Tennessee Walking Horses aren't especially rare, but you don't see them too often in New Hampshire.
That might explain why the effort to regulate horse soring more vigorously suddenly has a fighting chance.
Sen. Kelly Ayotte, a New Hampshire Republican, pushed a bill on soring — the practice of inducing the high-stepping "big lick" by pouring caustic chemicals on horses' hooves or putting painful devices there — through the Senate Committee on Commerce, Science and Transportation earlier this month.
Her bill bears an uncanny resemblance to legislation offered in the House by Rep. Ed Whitfield, R-Ky. Both are much more aggressive about inserting the federal government into regulating the Tennessee Walking Horse business than the counterproposal offered by Rep. Marsha Blackburn, R-Brentwood.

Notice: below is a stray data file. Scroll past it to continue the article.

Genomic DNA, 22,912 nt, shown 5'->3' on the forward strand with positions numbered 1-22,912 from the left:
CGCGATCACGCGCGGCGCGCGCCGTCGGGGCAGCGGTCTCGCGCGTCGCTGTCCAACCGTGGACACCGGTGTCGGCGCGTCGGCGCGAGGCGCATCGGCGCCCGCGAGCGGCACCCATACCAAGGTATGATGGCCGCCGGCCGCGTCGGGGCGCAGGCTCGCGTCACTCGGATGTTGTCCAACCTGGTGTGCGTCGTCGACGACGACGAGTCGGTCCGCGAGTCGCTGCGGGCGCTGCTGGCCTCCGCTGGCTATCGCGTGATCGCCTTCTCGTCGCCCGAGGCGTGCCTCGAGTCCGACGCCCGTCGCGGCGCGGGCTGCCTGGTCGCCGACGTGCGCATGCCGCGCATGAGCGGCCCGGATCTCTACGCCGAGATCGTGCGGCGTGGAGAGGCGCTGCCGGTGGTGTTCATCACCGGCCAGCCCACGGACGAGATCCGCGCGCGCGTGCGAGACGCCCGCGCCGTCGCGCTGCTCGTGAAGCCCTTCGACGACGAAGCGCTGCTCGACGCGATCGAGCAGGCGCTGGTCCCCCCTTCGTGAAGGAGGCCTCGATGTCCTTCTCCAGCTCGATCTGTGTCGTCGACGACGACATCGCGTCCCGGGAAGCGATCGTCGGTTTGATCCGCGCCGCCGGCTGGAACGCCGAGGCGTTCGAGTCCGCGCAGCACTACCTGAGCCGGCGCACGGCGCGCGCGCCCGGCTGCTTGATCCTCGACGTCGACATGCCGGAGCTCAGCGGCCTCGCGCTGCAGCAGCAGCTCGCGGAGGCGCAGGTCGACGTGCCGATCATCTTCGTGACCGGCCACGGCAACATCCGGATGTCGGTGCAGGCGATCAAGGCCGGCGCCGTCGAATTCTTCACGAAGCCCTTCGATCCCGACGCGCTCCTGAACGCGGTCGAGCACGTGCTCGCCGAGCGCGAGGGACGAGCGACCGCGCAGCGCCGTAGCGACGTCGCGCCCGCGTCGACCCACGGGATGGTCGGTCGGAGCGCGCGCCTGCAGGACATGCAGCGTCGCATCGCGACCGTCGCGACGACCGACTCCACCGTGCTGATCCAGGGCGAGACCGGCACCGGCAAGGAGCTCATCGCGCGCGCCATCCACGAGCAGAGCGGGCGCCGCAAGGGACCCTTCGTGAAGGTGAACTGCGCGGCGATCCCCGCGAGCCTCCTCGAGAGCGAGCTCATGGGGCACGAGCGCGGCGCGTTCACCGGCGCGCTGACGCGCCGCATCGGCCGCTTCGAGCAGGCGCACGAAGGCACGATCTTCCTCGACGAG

But here's the news that jumped off the page the day Ayotte's bill moved forward: She says her bill had 50 Senate co-sponsors, while Whitfield's has 268 in the House.
Those are big numbers. And that's a serious threat to the folks who thought it was safe to go back to letting the walking horse industry regulate itself.